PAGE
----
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The TCC delivers its Judgment 112-Hsien-Pan-7 (2023)


    TAIPEI, May 24, 2023. The Taiwan Constitutional Court (TCC) has delivered its Judgment of the "Case on Establishing Multiple Corporate Unions in Factories or Sites under the Same Corporation" on May 19, 2023.


Principal Facts, Issues, and Procedure of the Case

    Under Article 6 of the Labor Union Act, workers may choose to organize three types of unions: corporate, industrial, and professional. The corporate union enjoys more expansive rights, such as the right to consent on certain issues on behalf of the workers, paid leaves for union representatives, etc. Following the text of Article 6 of the Labor Union Act, workers from the same factory or site of the same corporation may establish a corporate union on a factory or site scale (a "factory/site union") even if there is already one corporate union in the same corporation. However, Article 6 of the Labor Union Act did not stipulate on the definition of "(the same) factory or workplace," leaving Article 2, Paragraphs 1 and 2 of the Enforcement Rules of Labor Union Act (the disputed provisions) to elaborate instead, in which they stipulate the "factories and sites (workplace)" shall meet the criteria as "workplaces with independent personnel, budget and accounting systems" and other specific requirements on this matter.
    Petitioners of this case, the Corporate Union of the Maintenance Division of China Airlines and Corporate Union of the Sha-Lu Factory of the Aerospace Industrial Development Corporation (AIDC), who both are under corporations with existing corporate unions, applied respectively to the Taoyuan City Government (then Taoyuan County Government) and the Taichung City Government for the registration of their unions in 2014 and 2015. Their cases were permitted but later revoked by the Ministry of Labor (MOL) per the administrative appeals from the existing China Airlines Corporate Union and the AIDC Corporate Union. Their cases went back and forth between the local government and the MOL. The Supreme Administrative Court dismissed them finally because the petitioners' premises did not meet the definition of a factory or site.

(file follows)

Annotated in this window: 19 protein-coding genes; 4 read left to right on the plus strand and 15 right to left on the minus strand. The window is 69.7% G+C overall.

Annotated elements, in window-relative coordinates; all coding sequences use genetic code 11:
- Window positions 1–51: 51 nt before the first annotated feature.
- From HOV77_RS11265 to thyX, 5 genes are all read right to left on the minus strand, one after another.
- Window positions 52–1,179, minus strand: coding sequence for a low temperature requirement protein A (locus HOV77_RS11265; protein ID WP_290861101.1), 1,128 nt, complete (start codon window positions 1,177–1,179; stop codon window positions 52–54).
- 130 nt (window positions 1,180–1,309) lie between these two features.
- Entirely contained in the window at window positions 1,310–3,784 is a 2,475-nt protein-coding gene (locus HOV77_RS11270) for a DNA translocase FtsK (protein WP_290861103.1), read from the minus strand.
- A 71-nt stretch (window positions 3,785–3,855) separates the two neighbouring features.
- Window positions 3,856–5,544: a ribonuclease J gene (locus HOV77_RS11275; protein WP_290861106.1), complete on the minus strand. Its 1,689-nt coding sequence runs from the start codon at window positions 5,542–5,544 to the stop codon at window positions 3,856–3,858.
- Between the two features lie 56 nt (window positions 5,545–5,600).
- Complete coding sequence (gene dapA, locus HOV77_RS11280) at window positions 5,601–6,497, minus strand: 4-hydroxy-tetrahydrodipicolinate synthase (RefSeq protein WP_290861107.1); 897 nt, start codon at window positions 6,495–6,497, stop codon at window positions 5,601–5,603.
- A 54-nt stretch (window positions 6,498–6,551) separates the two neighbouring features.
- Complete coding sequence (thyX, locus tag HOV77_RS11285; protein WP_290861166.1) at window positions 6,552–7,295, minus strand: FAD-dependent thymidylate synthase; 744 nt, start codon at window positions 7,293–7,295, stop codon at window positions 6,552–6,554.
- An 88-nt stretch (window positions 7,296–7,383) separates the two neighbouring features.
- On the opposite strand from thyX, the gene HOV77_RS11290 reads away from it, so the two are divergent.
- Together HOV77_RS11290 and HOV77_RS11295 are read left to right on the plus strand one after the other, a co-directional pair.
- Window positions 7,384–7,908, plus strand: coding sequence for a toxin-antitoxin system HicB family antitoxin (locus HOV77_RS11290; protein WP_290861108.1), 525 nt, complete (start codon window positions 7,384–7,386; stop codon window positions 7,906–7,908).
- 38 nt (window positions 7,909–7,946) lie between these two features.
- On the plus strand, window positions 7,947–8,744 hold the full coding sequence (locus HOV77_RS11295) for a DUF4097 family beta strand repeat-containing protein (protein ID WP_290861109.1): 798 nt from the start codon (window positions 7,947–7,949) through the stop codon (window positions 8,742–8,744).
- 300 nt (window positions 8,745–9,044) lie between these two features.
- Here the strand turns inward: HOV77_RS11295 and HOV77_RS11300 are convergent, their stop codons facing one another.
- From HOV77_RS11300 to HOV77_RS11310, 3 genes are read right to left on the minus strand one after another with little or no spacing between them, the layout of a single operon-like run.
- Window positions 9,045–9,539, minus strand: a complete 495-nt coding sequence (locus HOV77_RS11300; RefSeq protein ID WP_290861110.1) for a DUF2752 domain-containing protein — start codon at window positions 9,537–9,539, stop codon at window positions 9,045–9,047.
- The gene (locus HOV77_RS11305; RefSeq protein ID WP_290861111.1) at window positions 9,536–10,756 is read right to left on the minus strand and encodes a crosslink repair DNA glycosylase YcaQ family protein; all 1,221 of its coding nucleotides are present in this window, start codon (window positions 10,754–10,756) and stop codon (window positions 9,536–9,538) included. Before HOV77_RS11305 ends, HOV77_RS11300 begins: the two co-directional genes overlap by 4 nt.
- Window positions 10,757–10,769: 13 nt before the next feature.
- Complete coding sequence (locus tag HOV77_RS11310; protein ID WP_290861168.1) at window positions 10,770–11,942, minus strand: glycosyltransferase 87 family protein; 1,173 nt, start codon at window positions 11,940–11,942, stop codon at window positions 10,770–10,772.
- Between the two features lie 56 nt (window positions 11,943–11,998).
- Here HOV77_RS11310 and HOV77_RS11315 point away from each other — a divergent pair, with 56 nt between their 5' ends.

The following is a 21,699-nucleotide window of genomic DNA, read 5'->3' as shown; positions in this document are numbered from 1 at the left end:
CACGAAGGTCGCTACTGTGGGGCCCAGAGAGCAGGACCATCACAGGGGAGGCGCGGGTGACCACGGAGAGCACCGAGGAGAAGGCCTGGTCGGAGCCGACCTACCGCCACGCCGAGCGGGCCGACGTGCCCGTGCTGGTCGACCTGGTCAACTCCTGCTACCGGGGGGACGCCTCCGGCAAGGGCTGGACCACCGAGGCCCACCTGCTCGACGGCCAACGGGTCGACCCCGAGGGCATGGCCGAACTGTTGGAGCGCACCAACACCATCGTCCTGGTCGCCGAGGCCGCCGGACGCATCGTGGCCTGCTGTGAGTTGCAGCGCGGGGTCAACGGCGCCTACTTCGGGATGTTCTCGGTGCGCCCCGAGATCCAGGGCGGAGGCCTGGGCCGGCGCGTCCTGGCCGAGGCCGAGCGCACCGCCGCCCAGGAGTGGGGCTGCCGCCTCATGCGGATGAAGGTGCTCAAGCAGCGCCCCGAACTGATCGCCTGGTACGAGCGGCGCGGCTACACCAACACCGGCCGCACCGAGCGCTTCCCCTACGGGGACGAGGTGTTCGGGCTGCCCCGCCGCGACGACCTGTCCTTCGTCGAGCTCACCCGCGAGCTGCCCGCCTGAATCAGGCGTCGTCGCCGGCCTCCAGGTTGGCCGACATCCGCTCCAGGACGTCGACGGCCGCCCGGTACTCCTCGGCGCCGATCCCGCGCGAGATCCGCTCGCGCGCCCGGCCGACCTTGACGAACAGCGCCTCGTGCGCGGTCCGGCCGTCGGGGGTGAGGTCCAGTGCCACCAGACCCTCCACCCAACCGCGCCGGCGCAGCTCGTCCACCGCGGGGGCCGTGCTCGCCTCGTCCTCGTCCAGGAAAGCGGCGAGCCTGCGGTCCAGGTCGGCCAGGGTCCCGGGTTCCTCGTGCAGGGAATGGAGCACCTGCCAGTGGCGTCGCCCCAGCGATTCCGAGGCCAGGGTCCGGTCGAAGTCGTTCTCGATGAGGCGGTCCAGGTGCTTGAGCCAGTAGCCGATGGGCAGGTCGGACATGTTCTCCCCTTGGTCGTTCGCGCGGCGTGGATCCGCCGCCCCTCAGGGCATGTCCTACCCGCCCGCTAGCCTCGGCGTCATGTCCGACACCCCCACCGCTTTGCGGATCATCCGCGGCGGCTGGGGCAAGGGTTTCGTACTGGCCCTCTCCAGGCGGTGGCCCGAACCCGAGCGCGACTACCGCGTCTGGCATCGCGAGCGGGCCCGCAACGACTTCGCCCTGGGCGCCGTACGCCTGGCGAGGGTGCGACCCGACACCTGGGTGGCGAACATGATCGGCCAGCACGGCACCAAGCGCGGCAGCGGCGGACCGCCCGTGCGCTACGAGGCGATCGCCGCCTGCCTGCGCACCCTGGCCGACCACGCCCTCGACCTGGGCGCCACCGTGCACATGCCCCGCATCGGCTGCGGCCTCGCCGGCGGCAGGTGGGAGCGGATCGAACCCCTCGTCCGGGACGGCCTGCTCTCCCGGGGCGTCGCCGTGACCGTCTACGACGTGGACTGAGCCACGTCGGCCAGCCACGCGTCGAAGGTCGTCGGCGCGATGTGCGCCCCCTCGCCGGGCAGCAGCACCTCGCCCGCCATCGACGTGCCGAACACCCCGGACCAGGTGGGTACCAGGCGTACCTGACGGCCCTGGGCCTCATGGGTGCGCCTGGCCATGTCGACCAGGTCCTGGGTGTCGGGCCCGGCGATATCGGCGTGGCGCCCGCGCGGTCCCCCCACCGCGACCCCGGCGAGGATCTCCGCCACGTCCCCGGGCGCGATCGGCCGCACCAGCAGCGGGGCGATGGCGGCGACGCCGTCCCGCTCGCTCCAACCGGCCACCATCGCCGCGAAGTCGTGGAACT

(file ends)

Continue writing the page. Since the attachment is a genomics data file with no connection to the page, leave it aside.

The petitioners lodged constitutional complaints, arguing that (1) the disputed provisions have unduly limited the definition of "factories and sites," which violated the
Gesetzesvorbehalt principle under Article 23 of the Constitution, consequently infringing the worker's right to unionize; (2) the elements for their premises to fulfill the definition of "factories or sites" lie entirely in the employer's hands, rendering unionization on a "factory or site"-scale within a corporation nearly impossible in practice; (3) the final decisions of their cases, Supreme Administrative Court Judgments 109-Shang-584 (2022) and 110-Shang-321 (2022), are unconstitutional. 
    Their cases were consolidated and argued on February 21, 2023, with relevant documents made public on the TCC website per the requirements of the Constitutional Court Procedure Act (CCPA). Judgment 112-Hsien-Pan-7 was announced by the Court en banc at 3 p.m. on May 19, 2023. Justice Ming-Cheng TSAI wrote this Judgment. Justice Horng-Shya HUANG and Justice Chong-Wen CHANG each filed a concurring opinion. Justice Jeong-Duen TSAI, Justice Chih-Hsiung HSU (joined by Justice Jui-Ming HUANG and Justice Jau-Yuan HWANG), and Justice Hui-Chin YANG (with Justice Sheng-Lin JAN joining in Parts Two and Four) each filed an opinion dissenting in part and concurring in part. Justice Tai-Lang LU and Justice Tzung-Jen TSAI each filed an opinion dissenting in part.


Decision of the Court

    The TCC declared the disputed provisions unconstitutional but invalid later after a two-year grace period, finding a violation of the Gesetzesvorbehalt principle because it lacks specific guidelines and authorization as to how the enforcement regulations may define "factories and sites," consequently infringing the worker's right to unionize. However, the TCC noted that the criteria of "factories and sites" set in the disputed provisions constitute no violation of the principle of proportionality, as posing limitations to the formation of factory unions pertains to the realm of discretion subject to the balance between the general interest pursued and the limited labor rights. In its elaboration, the TCC found that the purpose of the disputed provisions, which is the efficacy of facilitating factory/site union registration, is legitimate; and the limitation is rationally related to the purpose. The TCC pointed out that the disputed provisions may prevent infighting due to overabundant unions under the same corporation, and may also prevent workers' power from being dispersed. For the constitutional complaints against the petitioners' court decisions, the TCC has decided to quash the decisions and refer the matter back to the Supreme Administrative Court.



  1. Full texts of the Judgment and Opinions are available on the TCC website at https://cons.judicial.gov.tw/docdata.aspx?fid=38&id=345269  (Traditional Chinese). An English summary of this Judgment will be available later on the TCC English website.
  2. The TCC’s Case News is prepared by the Department of Clerks for the Constitutional Court (Judicial Yuan) for information only and does not bind the Court. 


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